• Know what's going on in the marketplace.
    • Do what has to be done to take advantage of opportunities in the marketplace.
    • Ensure that the firm implements policies and procedures to respond to change.
    • Build consensus for changes that must be made.
    • Motivate the firm's lawyers into doing what is necessary to prepare for the future.

Lack of leadership is a leading cause of law firm failures today. A good, strong leader is one of the most valuable resources a firm can have.

  • The firm's infrastructure must support implementation of a plan. Partners must be committed to address problems and, in many instances, make significant changes. 
  • The management group must be accountable for development and implementation of a strategic vision and plan. 
    • All partners and associates must be involved.
    • Professional guidance during the process can make the difference between success and failure. The professional can help the partners understand planning and can keep them focused and moving in the right direction.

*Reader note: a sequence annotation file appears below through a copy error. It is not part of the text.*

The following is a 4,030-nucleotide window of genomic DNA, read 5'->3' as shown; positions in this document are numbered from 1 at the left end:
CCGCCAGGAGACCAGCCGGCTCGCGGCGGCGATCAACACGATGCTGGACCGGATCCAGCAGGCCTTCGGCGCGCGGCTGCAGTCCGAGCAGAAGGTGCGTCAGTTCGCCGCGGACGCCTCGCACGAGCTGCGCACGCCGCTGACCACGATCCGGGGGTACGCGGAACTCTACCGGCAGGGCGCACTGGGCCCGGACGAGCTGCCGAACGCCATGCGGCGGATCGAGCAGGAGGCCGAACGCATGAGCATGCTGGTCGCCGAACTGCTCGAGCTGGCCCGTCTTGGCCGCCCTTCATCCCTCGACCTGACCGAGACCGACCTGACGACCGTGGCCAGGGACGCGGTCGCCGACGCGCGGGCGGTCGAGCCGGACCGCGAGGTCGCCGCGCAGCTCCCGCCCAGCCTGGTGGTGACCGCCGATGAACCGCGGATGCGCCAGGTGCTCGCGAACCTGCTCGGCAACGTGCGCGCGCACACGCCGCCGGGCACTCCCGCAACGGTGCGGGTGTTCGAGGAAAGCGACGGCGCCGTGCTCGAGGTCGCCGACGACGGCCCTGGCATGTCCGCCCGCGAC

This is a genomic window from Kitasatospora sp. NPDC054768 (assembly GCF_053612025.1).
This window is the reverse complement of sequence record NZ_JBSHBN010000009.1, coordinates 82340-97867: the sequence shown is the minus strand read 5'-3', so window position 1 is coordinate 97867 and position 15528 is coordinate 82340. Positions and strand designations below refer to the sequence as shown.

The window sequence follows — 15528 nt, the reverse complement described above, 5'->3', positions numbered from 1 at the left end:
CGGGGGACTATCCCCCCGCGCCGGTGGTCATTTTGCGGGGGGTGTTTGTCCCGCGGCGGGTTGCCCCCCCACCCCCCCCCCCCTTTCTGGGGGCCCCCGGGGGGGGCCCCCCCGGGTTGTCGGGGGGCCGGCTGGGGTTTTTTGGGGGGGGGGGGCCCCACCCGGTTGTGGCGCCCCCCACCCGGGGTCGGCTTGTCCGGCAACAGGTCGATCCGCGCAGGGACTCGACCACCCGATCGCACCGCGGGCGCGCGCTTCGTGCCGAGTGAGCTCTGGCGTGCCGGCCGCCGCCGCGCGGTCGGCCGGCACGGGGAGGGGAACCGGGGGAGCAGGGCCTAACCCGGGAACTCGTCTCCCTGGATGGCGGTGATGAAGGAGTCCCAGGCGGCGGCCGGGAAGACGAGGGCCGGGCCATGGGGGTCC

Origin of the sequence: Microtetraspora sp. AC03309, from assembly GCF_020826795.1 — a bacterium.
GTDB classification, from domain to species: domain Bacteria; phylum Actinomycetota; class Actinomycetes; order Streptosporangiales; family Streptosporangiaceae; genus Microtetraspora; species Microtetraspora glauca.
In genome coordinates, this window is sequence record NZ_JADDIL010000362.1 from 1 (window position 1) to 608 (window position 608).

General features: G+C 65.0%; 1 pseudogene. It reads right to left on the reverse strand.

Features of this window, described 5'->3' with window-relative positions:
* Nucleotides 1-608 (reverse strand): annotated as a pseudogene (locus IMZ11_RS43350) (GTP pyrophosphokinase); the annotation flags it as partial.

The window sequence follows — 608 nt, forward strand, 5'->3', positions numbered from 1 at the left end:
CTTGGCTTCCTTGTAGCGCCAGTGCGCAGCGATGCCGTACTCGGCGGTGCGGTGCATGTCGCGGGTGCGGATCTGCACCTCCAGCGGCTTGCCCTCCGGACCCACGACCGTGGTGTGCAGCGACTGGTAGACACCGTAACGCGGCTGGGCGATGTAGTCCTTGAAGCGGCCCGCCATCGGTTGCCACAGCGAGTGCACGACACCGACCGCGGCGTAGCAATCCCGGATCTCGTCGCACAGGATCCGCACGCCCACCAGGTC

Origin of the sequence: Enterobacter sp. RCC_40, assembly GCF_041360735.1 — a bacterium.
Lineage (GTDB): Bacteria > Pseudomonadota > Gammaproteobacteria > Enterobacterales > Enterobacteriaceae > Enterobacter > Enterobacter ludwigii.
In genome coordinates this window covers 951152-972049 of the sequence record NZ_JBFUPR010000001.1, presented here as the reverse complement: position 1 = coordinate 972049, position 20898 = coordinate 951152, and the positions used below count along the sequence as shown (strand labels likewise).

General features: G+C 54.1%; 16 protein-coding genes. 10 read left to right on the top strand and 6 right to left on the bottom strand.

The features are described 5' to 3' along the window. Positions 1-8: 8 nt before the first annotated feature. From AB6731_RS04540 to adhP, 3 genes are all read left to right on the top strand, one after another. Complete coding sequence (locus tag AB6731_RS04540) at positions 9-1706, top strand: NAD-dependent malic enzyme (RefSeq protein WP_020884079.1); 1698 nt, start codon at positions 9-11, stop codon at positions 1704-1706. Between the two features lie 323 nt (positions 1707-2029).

• The process should include several meetings (perhaps involving an outside consultant) to agree on firm direction and develop specific goals and strategies.
    • Not only must there be specific goals, but there must be specific action plans with assigned responsibilities and timetables. 
    • Partners must be held accountable for specific aspects of development and implementation. 
  • A common "institutional" practice philosophy is essential.
    • The firm comes first.
    • Individual goals of partners are secondary to overall goals of the firm.
    • Planning must be viewed as a continuing process — it never ends.
    • A strong administrative staff plays a significant role. No firm is too small for a professional non-lawyer administrator, if the partners are willing to delegate appropriately.

For firms that want to ensure their future success, strategic planning and thinking are not an option. It takes time, effort, and commitment. Your reward is control over your future.